@Wolfgang said:

    @Dave_L said:
    I'm not sharing the commonly recognized evidence for Christ's deity. It is all over the Internet for the curious. But who can forgive sins but God?

    Mk 2,10-11 (KJV)
    10 But that ye may know that the Son of man hath power on earth to forgive sins, (he saith to the sick of the palsy,)
    11 I say unto thee, Arise, and take up thy bed, and go thy way into thine house.

    Do you rather want to join Jesus' accusers who had the following to say about who can forgive sins but God?

    Mk 2,6-7 (KJV)
    6 But there were certain of the scribes sitting there, and reasoning in their hearts,
    7 Why doth this [man] thus speak blasphemies? who can forgive sins but God only?

    Not only God can forgive sins, but also the Son of man ... and that man did because authority and power to do so had been given to him by God.

    This is because Jesus is God. Only he can forgive sins. Raise the dead, heal amputees, create eyes from clay and spit. In-dwell the hearts of believers. How creepy would it be if Jesus was merely a man who did this?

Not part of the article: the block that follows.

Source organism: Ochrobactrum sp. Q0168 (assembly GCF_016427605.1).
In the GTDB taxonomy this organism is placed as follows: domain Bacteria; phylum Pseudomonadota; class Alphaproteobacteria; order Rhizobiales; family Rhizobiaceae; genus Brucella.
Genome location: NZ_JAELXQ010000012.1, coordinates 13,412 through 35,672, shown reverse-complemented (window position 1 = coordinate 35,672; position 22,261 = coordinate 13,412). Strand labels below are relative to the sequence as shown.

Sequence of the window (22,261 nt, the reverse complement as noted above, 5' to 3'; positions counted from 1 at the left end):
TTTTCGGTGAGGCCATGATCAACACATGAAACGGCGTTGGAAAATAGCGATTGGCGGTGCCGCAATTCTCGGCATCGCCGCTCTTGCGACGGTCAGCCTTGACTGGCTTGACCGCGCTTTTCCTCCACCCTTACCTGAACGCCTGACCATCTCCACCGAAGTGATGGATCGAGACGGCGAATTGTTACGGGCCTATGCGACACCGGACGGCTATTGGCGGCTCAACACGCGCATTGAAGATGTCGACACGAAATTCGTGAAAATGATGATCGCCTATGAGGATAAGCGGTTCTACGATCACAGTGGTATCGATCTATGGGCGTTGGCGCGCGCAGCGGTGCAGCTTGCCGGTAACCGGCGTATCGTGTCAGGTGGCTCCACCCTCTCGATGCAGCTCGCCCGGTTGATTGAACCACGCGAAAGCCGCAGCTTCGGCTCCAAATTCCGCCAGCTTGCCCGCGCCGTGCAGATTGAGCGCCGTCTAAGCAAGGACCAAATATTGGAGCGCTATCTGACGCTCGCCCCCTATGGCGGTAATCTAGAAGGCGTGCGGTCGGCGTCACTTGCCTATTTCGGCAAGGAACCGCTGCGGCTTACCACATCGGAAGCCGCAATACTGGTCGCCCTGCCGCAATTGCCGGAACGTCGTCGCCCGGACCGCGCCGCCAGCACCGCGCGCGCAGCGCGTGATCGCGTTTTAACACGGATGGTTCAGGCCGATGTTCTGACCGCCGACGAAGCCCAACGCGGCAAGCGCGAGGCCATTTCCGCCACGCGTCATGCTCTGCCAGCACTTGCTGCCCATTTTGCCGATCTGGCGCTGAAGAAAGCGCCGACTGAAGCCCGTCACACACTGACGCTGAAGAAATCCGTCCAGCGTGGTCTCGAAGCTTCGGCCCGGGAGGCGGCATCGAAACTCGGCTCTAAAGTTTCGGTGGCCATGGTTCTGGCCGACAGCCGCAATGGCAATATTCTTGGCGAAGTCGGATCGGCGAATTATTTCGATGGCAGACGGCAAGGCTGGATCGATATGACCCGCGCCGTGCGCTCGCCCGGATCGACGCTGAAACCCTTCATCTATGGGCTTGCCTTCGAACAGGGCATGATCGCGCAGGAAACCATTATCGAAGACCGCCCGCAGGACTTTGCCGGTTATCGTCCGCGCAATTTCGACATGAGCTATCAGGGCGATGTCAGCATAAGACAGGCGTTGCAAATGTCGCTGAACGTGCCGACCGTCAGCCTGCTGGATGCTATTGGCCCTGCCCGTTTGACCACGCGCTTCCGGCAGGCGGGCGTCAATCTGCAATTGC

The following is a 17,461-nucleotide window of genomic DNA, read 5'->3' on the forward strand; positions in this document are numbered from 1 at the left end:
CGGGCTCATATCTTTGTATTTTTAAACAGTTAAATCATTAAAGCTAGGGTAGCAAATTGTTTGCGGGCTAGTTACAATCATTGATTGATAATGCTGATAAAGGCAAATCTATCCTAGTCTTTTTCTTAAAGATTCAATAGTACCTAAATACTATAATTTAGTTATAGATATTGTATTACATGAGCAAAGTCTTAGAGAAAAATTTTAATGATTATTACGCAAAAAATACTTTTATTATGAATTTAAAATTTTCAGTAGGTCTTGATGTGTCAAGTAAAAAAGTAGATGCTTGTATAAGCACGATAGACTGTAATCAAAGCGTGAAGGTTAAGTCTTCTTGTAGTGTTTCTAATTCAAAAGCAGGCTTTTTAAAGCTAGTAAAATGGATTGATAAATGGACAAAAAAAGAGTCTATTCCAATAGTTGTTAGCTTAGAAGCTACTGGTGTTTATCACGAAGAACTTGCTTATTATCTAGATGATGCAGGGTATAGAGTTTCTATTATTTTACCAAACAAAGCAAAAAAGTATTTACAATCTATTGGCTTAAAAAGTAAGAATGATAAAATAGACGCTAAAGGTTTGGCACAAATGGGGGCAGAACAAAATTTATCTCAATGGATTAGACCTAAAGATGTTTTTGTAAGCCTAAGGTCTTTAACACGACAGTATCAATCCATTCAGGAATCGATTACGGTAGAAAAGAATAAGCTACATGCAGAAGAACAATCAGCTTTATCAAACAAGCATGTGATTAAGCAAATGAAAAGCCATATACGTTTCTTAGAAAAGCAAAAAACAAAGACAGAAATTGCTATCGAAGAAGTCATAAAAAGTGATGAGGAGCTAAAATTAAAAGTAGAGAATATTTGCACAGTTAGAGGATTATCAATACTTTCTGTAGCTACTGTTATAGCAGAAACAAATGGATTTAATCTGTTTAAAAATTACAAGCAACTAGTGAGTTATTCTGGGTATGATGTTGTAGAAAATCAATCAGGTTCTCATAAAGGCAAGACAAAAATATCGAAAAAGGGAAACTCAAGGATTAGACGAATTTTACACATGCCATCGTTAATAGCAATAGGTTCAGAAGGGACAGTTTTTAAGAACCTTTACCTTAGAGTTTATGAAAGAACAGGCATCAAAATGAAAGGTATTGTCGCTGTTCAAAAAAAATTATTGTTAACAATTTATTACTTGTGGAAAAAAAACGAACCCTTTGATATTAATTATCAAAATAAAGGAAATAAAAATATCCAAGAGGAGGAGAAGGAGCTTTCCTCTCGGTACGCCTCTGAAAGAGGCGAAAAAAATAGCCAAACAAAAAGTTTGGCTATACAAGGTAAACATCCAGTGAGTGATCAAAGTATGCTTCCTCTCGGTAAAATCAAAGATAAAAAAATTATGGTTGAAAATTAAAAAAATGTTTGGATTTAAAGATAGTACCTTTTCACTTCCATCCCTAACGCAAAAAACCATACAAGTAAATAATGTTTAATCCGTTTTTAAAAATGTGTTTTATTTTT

• C_M_C_M_ Posts: 3,005
    edited May 2018

    See my thread on "Son of Man" -- Who is This Being? Is He Real or a Symbol? CM

    Post edited by C_M_ on
  • WolfgangWolfgang Posts: 1,837

    @Dave_L said:

    @Wolfgang said:
    Not only God can forgive sins, but also the Son of man ... and that man did because authority and power to do so had been given to him by God.

    This is because Jesus is God.

    Says Dave_L ... Jesus said differently in the passages quoted from Mk 2.

    Only he can forgive sins. Raise the dead,

    Perhaps Peter then also was God ... ??

    Apg 9,36 Now there was at Joppa a certain disciple named Tabitha, which by interpretation is called Dorcas: this woman was full of good works and almsdeeds which she did.
    Apg 9,37 And it came to pass in those days, that she was sick, and died: whom when they had washed, they laid [her] in an upper chamber.
    Apg 9,38 And forasmuch as Lydda was nigh to Joppa, and the disciples had heard that Peter was there, they sent unto him two men, desiring [him] that he would not delay to come to them.
    Apg 9,39 Then Peter arose and went with them. When he was come, they brought him into the upper chamber: and all the widows stood by him weeping, and shewing the coats and garments which Dorcas made, while she was with them.
    Apg 9,40 But Peter put them all forth, and kneeled down, and prayed; and turning [him] to the body said, Tabitha, arise. And she opened her eyes: and when she saw Peter, she sat up.